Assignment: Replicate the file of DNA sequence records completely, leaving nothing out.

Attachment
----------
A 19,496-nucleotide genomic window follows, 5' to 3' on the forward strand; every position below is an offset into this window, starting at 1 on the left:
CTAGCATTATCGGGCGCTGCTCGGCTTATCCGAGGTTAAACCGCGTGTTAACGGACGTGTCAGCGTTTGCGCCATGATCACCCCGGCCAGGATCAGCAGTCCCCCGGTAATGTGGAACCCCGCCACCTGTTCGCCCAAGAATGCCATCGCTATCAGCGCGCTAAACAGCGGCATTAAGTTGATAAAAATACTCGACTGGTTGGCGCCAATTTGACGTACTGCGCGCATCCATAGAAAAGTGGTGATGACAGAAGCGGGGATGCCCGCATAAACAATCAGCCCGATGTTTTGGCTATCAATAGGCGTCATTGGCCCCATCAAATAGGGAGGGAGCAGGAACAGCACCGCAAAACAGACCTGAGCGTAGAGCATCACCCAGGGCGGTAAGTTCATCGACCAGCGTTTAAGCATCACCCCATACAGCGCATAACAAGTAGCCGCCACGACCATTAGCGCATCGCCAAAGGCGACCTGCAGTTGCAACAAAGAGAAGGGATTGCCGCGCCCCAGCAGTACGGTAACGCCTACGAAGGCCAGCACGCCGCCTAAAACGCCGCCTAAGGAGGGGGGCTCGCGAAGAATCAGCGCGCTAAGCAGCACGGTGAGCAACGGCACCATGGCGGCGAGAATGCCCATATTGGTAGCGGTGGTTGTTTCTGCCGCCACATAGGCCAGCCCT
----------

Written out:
A 19,496-nucleotide genomic window follows, 5' to 3' on the forward strand; every position below is an offset into this window, starting at 1 on the left:
CTAGCATTATCGGGCGCTGCTCGGCTTATCCGAGGTTAAACCGCGTGTTAACGGACGTGTCAGCGTTTGCGCCATGATCACCCCGGCCAGGATCAGCAGTCCCCCGGTAATGTGGAACCCCGCCACCTGTTCGCCCAAGAATGCCATCGCTATCAGCGCGCTAAACAGCGGCATTAAGTTGATAAAAATACTCGACTGGTTGGCGCCAATTTGACGTACTGCGCGCATCCATAGAAAAGTGGTGATGACAGAAGCGGGGATGCCCGCATAAACAATCAGCCCGATGTTTTGGCTATCAATAGGCGTCATTGGCCCCATCAAATAGGGAGGGAGCAGGAACAGCACCGCAAAACAGACCTGAGCGTAGAGCATCACCCAGGGCGGTAAGTTCATCGACCAGCGTTTAAGCATCACCCCATACAGCGCATAACAAGTAGCCGCCACGACCATTAGCGCATCGCCAAAGGCGACCTGCAGTTGCAACAAAGAGAAGGGATTGCCGCGCCCCAGCAGTACGGTAACGCCTACGAAGGCCAGCACGCCGCCTAAAACGCCGCCTAAGGAGGGGGGCTCGCGAAGAATCAGCGCGCTAAGCAGCACGGTGAGCAACGGCACCATGGCGGCGAGAATGCCCATATTGGTAGCGGTGGTTGTTTCTGCCGCCACATAGGCCAGCCCT